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South Sudan Troika, EU Condemn Kiir's Creation of New States

The troika -- the United States, Norway and the United Kingdom -- and the European Union issue separate statements condemning President Salva Kiir's decision to redraw South Sudan's internal borders by replacing the current 10 states with 28 new ones.

The United States and its partners in the troika for South Sudan on Tuesday expressed "serious concern" over President Salva Kiir's order to replace South Sudan's 10 states with 28 new states.

"This announcement directly contradicts the government of South Sudan’s commitment to implement the peace agreement it signed on August 26," the United States, Norway and the United Kingdom said in a statement.

The European Union issued a similar statement Tuesday, saying President Kiir's move "goes against the spirit and the letter of the peace agreement" for South Sudan that was brokered by regional bloc IGAD.

​President Kiir announced Friday that he is increasing the number of states in South Sudan from 10 to 28. He said his decision was guided by South Sudan’s transitional constitution and "the principles of decentralization and devolution of power."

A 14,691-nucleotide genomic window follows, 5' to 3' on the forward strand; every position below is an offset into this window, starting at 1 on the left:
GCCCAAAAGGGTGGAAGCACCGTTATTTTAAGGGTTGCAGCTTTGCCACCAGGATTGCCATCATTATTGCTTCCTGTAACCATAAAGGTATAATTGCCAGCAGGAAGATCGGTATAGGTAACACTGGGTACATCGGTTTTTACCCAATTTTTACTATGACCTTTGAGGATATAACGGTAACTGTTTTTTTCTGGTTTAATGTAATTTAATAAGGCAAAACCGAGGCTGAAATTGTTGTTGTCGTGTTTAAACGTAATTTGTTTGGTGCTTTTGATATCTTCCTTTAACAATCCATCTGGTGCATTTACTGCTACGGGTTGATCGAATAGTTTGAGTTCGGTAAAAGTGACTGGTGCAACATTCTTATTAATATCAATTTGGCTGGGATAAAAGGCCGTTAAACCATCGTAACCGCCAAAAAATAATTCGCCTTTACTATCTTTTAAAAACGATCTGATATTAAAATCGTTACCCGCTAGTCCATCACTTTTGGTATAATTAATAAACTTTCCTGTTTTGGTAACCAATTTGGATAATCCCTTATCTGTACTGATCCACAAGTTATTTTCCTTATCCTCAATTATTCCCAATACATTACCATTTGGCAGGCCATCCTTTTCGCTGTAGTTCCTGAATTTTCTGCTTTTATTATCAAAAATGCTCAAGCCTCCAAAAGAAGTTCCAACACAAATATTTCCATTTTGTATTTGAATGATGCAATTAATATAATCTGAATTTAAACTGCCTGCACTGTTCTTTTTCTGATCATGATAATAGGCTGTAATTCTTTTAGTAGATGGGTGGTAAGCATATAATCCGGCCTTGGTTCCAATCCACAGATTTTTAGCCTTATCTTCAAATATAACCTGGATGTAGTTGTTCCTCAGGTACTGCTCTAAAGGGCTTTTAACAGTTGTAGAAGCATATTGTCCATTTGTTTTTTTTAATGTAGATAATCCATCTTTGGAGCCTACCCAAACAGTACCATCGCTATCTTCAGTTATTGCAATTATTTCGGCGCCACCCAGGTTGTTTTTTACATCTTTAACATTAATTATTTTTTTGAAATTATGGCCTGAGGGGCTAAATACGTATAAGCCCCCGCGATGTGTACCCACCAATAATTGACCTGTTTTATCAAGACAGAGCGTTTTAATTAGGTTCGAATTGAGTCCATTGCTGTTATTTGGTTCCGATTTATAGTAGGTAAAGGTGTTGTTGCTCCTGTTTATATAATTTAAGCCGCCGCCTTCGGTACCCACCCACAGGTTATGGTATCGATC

But both the troika and the EU said the peace deal for South Sudan states that "decisions on the structure of the country" will be addressed during the constitution-making process, which will be led by the transitional government.

Under the terms of the peace deal, the transitional government is supposed to be set up by November.

Renewed fighting

The troika also condemned the recent resumption of fighting in Unity state, saying it underscored "the urgent need" to quickly and fully implement the IGAD-Plus peace deal, particularly aspects of the agreement that deal with security arrangements.

The International Committee of the Red Cross (ICRC) and medical charity Medecins Sans Frontieres (MSF) both announced Tuesday that they have pulled their staff out of Leer County in Unity state because of a sharp uptick in violence and direct threats made to their workers.